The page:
|HUC-JIR Mourns Dr. Ben Zion Wacholder
Freehof Professor Emeritus of Talmud and Rabbinics
Dr. Ben Zion Wacholder, Freehof Professor Emeritus of Talmud and Rabbinics at HUC-JIR/Cincinnati, passed away on Tuesday, March 30, 2011.
Rabbi David Ellenson, HUC-JIR President, stated, "We mourn the loss of our esteemed colleague, teacher, mentor, and friend, Dr. Ben Zion Wacholder. Associated with HUC-JIR for nearly six decades, Professor Wacholder was a world renowned scholar on the origins and development of Talmudic Judaism and ancient Jewish commentaries and played a catalytic role in enhancing scholars' access to the Dead Sea Scrolls. A survivor of the Shoah, his life and work linked HUC-JIR with the glorious tradition of European Jewish learning of his origins. His memory is a source of blessing to us all."
Professor Ben Zion Wacholder, scholar of Talmud and Rabbinics, began his career at HUC-JIR as the Los Angeles School’s first librarian in 1956. His early work in the burgeoning library collection helped usher the new school into accreditation – the committee that came to evaluate the campus cited his presence in the library as their reason for support.
Born in Ozarow, Poland in 1924, Wacholder studied in European yeshivot and was recognized as a scholar in Europe before World War II began. In October 1942, the Nazis liquidated his town, but Wacholder survived the Shoah, living as a Christian under an Aryan name and working in a Nazi forced labor camp until liberation. After the war, he moved to Paris and later Bogota, Colombia, and finally immigrated to the United States in 1947 with the goal of resuming his education.
Wacholder received his rabbinical ordination from Yeshiva University in 1951 and his Ph.D. from UCLA in 1960. Soon after joining the HUC-JIR staff, he became a permanent member of the College-Institute’s faculty, ultimately being named the Solomon Freehof Professor of Talmud and Rabbinics in Cincinnati, where he taught until his retirement. Wacholder’s students speak of the warmth and magnetism that drew them to their teacher, a brilliant Talmudist who knew scripture and rabbinic texts by heart. When his eyesight deteriorated in the 1970s, dozens of his rabbinical and graduate students flocked to assist him with his research.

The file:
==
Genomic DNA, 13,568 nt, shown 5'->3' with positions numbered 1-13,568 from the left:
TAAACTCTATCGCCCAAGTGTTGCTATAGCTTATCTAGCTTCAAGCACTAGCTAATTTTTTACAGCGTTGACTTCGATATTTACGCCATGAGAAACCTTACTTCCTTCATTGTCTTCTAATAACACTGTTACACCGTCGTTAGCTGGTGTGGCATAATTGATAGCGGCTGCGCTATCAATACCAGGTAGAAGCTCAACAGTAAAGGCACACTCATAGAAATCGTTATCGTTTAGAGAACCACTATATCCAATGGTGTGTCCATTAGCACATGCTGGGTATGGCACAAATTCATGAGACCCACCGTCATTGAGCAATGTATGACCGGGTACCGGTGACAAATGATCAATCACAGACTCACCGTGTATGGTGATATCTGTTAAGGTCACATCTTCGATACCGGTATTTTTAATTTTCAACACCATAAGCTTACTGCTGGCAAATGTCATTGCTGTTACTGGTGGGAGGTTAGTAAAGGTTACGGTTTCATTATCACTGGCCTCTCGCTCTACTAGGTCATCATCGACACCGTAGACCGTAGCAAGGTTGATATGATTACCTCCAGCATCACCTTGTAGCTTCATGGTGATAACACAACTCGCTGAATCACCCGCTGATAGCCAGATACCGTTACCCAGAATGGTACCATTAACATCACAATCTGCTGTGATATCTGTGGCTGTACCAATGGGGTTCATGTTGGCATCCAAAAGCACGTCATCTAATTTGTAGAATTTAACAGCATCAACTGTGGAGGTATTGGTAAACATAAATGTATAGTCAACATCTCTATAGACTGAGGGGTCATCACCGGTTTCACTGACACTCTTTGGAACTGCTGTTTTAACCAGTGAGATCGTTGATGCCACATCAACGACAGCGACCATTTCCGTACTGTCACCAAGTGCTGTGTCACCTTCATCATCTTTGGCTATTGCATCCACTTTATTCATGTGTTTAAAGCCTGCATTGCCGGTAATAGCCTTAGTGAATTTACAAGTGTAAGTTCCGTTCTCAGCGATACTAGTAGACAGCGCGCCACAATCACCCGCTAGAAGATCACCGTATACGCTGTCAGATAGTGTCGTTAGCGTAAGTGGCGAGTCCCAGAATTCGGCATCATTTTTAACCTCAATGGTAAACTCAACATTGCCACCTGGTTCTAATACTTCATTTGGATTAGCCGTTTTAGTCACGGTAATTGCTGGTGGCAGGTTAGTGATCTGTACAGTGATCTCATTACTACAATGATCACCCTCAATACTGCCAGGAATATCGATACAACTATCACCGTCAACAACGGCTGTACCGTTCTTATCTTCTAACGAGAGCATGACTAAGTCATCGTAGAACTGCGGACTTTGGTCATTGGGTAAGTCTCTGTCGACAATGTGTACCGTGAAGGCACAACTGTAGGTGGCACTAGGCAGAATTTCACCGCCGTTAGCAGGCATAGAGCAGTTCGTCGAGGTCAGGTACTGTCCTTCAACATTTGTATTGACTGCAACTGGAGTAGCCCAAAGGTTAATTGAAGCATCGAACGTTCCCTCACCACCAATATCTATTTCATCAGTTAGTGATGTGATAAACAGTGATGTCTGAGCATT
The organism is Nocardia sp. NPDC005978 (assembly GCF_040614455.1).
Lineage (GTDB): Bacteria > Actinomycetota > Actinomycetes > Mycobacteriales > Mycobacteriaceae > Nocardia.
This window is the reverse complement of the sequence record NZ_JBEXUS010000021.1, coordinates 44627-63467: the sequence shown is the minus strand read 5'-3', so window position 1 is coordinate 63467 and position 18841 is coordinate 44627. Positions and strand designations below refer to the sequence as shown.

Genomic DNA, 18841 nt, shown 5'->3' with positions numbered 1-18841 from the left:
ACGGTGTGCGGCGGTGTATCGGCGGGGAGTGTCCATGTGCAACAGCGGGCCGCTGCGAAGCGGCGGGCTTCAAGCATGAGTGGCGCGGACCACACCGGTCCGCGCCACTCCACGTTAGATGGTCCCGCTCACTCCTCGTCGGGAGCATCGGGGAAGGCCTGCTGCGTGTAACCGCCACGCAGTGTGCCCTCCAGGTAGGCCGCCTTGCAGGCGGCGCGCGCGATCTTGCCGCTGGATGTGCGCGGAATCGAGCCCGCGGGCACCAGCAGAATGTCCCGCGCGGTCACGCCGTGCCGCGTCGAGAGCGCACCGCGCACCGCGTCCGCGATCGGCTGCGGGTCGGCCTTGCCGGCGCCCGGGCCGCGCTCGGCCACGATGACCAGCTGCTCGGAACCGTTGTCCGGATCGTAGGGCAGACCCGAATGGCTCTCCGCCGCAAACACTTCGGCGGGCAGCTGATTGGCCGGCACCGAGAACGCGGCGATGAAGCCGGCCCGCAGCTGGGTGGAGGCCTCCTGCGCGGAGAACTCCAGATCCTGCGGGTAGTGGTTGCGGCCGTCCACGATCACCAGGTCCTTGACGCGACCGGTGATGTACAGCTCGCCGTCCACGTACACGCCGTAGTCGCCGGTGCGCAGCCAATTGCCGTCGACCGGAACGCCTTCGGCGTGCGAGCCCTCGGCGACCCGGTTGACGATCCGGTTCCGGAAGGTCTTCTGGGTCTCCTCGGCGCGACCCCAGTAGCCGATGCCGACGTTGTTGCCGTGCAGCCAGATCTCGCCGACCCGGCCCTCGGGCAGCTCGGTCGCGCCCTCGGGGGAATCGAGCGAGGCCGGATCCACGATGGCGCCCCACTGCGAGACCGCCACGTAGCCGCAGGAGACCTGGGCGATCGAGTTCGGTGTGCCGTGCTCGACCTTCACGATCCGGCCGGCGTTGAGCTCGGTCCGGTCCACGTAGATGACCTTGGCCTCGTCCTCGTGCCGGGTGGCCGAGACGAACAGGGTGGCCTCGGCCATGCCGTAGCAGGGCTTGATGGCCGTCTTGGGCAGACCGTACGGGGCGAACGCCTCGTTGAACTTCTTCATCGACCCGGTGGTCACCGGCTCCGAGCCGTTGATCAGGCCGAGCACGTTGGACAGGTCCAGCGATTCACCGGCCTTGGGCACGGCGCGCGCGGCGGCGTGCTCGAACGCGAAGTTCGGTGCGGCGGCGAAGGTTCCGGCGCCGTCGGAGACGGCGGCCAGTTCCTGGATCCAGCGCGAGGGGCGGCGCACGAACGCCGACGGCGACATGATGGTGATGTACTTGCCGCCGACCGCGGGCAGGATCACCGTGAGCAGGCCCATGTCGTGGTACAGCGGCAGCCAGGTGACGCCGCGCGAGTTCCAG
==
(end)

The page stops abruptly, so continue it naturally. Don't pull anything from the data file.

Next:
Martin Abegg (now co-director of the Dead Sea Scrolls Institute at Trinity Western University in British Columbia) describes the experience of working “knee to knee” with his mentor: “I have often thought that my 5 years with Ben Zion Wacholder – in the hands of a gifted writer – would rival Mitch Albom’s Tuesday’s with Morrie. Only with me it was Tuesdays and Thursdays with Ben Zion. I, in the rich company of a dozen other HUC-JIR grad students over the years, was Ben’s eyes.” The students would open mail from scholars around the world seeking his input on scores of topics and would lend their sight to Wacholder’s study of secondary sources in multiple languages. They were constantly awed by their teacher’s flawless knowledge of primary text. Wacholder imbued his students with the lesson that as helpful as modern technology might be, a computer search engine can never replace personal knowledge of the Bible, Talmud, Midrash, and all of the commentaries that create our layered text.
Abegg co-authored Wacholder’s seminal work, an unauthorized edition of the Dead Sea Scrolls, titled A Preliminary Edition of the Unpublished Dead Sea Scrolls (Biblical Archaeology Society, 1991). Together they developed a computer program that reconstructed fragmented sections of the scrolls from a concordance, thereby making the full content of the scrolls accessible and leading to the release of the original manuscripts, which had been withheld from the public for years.The work opened wide the study of the scrolls to new scholars, leading to the establishment of the Dead Sea Scrolls Foundation to raise funds for research and preservation.
Abegg notes that the legal writings in the Dead Sea Scrolls “provide a critical window into the shape of Judaism before the Mishna and the [Jerusalem and Babylonian] Talmuds.” Professor Wacholder “realized this potential” and made it accessible to the academic community. Abegg and another former Ph.D. student, Tim Undheim, put the finishing touches on Wacholder’s latest work, TheNew Damascus Document: The Midrash on the Eschatological Torah of the Dead Sea Scrolls (Brill 2006). Abegg concludes: “My adventure with Ben Zion was priceless. This is the kind of education that all of us hope for from our schooling but few of us actually experience.” [From The Chronicle, Issue 68: http://huc.edu/chronicle/68/articles/EmeritusFaculty.pdf]
Founded in 1875, Hebrew Union College–Jewish Institute of Religion is the nation’s oldest institution of higher Jewish education and the academic, spiritual, and professional leadership development center of Reform Judaism. HUC-JIR educates men and women for service to American and world Jewry as rabbis, cantors, educators, and nonprofit management professionals, and offers graduate programs to scholars and clergy of all faiths. With centers of learning in Cincinnati, Jerusalem, Los Angeles, and New York, HUC-JIR’s scholarly resources comprise the renowned Klau Library, The Jacob Rader Marcus Center of the American Jewish Archives, research institutes and centers, and academic publications. In partnership with the Union for Reform Judaism and the Central Conference of American Rabbis, HUC-JIR sustains the Reform Movement’s congregations and professional and lay leaders. HUC-JIR’s campuses invite the community to cultural and educational programs illuminating Jewish history, identity, art, and archaeology, and fostering interfaith and multiethnic understanding.